There are three things that can help – firstly, you can’t rely on the culture being formed at the pub because the invisible half aren’t with you. A 4.30pm social meeting every Friday can synthesise the benefits of the pub without the exclusivity. Secondly, check yourself – are you are giving opportunities to a diverse set of people? The last two women who went on maternity leave [at Twitter] were promoted while on maternity leave. Finally, every man and woman earns the same. Across our budget every year, we bring women up to the level of their male peers.
What changes have you made as a leader to be more inclusive?
Value laughter – teams that laugh more, achieve more. Manage people as you want to be managed – give them autonomy. I created – alongside Sue Todd – an 8-point manifesto that suggests the importance of flexible working, lunch breaks and not emailing at weekends, but other than that, let people do their own thing. If you instruct people to work in a different way, it can be counter-productive.
How comfortable are you with being vulnerable in front of your team and how important do you think vulnerability is when it comes to being an inclusive leader?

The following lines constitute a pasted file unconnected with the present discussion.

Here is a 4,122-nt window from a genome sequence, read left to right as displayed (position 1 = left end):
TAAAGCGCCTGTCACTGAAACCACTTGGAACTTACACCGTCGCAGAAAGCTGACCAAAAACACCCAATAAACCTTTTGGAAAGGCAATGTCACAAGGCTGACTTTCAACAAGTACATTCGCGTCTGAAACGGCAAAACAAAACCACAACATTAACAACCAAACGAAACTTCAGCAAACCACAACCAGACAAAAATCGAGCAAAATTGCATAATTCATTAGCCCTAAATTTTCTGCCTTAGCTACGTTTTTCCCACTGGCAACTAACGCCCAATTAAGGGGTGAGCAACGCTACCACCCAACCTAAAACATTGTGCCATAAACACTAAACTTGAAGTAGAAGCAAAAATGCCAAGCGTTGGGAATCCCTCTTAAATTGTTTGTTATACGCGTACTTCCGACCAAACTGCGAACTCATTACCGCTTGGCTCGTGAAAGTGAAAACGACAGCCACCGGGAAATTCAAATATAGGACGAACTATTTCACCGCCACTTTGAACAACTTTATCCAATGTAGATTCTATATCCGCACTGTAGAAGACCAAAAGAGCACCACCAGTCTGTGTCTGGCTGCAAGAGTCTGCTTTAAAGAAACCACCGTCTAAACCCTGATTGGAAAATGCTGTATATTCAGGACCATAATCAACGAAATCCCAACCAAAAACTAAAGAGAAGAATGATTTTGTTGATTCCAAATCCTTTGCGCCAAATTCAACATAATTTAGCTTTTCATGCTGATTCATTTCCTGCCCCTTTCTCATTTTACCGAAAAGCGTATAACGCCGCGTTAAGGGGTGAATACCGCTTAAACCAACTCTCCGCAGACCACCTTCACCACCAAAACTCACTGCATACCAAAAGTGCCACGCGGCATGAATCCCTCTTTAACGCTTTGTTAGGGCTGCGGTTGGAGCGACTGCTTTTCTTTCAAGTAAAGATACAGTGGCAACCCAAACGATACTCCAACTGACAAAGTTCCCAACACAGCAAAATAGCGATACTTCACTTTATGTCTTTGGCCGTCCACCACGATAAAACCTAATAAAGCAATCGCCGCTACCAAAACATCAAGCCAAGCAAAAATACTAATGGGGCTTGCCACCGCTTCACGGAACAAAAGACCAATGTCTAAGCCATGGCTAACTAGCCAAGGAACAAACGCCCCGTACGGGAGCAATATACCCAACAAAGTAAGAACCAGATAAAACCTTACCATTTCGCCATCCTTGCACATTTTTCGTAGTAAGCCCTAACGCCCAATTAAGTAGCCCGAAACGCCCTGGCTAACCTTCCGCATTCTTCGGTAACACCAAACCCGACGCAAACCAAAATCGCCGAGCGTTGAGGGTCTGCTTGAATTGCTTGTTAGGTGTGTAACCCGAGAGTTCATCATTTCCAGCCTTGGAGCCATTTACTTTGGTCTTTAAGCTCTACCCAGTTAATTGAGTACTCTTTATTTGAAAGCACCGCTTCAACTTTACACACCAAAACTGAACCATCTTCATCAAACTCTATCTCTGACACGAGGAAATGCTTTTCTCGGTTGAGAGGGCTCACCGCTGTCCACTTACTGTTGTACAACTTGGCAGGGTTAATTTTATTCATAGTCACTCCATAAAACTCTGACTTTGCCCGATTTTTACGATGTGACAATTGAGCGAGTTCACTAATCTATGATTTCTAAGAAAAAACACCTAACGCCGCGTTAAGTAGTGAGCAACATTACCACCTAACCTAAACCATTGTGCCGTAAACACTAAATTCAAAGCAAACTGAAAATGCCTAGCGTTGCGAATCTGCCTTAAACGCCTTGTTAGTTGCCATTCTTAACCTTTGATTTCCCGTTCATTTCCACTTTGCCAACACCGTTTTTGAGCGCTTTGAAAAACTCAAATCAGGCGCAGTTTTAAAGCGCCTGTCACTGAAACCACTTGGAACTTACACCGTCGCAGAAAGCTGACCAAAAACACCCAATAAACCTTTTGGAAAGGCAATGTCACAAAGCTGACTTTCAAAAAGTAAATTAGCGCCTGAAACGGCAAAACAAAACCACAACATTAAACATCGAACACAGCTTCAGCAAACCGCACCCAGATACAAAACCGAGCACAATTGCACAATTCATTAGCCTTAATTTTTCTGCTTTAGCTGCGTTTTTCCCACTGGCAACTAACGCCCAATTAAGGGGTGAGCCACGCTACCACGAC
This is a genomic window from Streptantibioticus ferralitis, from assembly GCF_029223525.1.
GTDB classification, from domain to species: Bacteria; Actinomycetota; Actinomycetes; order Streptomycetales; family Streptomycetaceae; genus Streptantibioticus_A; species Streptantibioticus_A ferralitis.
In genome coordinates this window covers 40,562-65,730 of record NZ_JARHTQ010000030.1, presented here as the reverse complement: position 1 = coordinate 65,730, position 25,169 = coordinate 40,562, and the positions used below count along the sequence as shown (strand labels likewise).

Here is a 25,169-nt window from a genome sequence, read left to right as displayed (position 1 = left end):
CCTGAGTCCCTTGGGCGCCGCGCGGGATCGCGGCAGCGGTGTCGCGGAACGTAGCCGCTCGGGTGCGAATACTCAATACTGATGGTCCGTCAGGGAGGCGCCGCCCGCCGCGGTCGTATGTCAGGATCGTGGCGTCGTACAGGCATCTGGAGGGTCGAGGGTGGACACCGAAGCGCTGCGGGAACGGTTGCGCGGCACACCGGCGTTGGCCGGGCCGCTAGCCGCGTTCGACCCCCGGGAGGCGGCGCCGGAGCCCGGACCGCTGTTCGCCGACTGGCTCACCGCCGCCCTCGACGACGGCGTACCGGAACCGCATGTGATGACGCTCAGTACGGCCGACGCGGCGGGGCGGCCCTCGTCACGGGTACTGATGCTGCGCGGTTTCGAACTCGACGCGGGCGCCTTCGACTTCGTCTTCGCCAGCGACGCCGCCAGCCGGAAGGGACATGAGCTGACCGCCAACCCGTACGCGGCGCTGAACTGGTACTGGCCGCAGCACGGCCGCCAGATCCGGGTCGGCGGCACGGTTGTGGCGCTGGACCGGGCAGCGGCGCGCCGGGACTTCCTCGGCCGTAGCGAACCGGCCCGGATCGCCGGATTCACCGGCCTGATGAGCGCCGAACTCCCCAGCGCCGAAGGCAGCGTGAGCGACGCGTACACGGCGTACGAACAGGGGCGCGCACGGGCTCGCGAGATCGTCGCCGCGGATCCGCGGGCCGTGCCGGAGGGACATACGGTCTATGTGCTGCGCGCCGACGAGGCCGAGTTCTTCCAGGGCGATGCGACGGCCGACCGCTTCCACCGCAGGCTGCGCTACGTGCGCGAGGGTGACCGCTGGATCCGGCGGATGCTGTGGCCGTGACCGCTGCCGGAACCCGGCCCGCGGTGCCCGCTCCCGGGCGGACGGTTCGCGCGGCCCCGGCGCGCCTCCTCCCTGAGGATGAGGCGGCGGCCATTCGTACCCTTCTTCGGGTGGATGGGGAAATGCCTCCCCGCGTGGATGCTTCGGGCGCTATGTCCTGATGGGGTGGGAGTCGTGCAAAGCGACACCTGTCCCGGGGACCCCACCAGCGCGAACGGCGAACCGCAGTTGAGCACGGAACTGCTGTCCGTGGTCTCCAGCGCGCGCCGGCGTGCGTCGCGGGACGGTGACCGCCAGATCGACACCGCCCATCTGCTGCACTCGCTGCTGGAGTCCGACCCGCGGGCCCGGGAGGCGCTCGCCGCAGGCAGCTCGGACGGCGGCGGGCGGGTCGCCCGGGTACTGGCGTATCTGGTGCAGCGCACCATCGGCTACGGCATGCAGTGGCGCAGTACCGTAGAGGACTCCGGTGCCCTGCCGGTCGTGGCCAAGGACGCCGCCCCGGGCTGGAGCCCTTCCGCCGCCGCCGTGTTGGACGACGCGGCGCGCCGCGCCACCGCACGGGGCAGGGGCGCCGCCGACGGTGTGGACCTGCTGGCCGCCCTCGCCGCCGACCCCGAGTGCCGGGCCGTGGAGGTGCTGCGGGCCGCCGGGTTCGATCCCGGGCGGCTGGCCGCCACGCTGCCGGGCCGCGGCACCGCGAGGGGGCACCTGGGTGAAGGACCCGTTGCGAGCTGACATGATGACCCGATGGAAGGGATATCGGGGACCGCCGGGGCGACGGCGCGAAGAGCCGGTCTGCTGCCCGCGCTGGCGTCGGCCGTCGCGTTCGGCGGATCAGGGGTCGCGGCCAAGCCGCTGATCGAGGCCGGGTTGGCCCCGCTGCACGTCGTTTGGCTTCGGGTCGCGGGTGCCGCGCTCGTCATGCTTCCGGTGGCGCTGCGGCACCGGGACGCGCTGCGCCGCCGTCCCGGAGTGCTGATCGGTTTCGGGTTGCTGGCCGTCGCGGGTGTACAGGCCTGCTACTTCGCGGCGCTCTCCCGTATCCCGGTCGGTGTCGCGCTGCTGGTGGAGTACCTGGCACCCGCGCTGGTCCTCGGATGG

To people who sit with me, I’m pretty much an open book. To teammates who work remotely from me, put it this way, I don’t think I’ll ever fully master the art of working via video chat and departure lounges, and certainly that world doesn’t lend itself to easy intimacy.
Let’s look at Twitter: how inclusive and diverse do you think Twitter is?
The Periscope app says ‘built by immigrants’ when you open it, and separately, I think our London office has well over 40 different nationalities working in it. It adds to a brilliant sense of diversity in everyday life. Our head of diversity and inclusion, Candi Castleberry Singleton, is an inspiration. We’ve made incredible progress under her leadership.
What have you specifically done as an organisation to close the parental leave gap?
Parental leave is the same for both sexes here – 20 weeks. Most women choose to take more and there are terms for that. There were a lot of anxious people when we introduced parental leave for men but it has helped the men return to work looking genuinely refreshed and grateful. I think people seem happier at work as a result.
Obviously you have interviewed plenty of people for your podcast. What have been the most interesting stories you have heard around inclusion and diversity?